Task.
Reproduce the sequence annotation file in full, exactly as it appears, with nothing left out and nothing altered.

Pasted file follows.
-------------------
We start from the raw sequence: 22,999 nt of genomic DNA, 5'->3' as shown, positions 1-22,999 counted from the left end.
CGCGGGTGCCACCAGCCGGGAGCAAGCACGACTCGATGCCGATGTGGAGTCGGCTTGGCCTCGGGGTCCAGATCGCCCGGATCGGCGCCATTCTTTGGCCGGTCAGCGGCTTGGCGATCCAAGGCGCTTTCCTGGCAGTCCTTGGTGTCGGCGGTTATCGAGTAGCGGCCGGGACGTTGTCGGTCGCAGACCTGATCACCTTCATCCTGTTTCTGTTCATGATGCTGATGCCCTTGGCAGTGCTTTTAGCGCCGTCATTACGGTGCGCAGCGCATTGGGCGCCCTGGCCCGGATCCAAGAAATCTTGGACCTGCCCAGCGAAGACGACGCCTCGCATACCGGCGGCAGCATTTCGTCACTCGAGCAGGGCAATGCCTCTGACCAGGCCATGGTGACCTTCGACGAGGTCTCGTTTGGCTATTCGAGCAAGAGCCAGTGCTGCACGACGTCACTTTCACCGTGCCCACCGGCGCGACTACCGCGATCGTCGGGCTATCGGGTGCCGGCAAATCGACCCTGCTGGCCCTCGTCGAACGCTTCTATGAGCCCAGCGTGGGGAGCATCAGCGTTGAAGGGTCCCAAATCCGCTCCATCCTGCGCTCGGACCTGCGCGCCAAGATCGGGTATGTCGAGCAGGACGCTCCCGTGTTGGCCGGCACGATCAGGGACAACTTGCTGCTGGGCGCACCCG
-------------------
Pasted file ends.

We start from the raw sequence: 22,999 nt of genomic DNA, 5'->3' as shown, positions 1-22,999 counted from the left end.
CGCGGGTGCCACCAGCCGGGAGCAAGCACGACTCGATGCCGATGTGGAGTCGGCTTGGCCTCGGGGTCCAGATCGCCCGGATCGGCGCCATTCTTTGGCCGGTCAGCGGCTTGGCGATCCAAGGCGCTTTCCTGGCAGTCCTTGGTGTCGGCGGTTATCGAGTAGCGGCCGGGACGTTGTCGGTCGCAGACCTGATCACCTTCATCCTGTTTCTGTTCATGATGCTGATGCCCTTGGCAGTGCTTTTAGCGCCGTCATTACGGTGCGCAGCGCATTGGGCGCCCTGGCCCGGATCCAAGAAATCTTGGACCTGCCCAGCGAAGACGACGCCTCGCATACCGGCGGCAGCATTTCGTCACTCGAGCAGGGCAATGCCTCTGACCAGGCCATGGTGACCTTCGACGAGGTCTCGTTTGGCTATTCGAGCAAGAGCCAGTGCTGCACGACGTCACTTTCACCGTGCCCACCGGCGCGACTACCGCGATCGTCGGGCTATCGGGTGCCGGCAAATCGACCCTGCTGGCCCTCGTCGAACGCTTCTATGAGCCCAGCGTGGGGAGCATCAGCGTTGAAGGGTCCCAAATCCGCTCCATCCTGCGCTCGGACCTGCGCGCCAAGATCGGGTATGTCGAGCAGGACGCTCCCGTGTTGGCCGGCACGATCAGGGACAACTTGCTGCTGGGCGCACCCG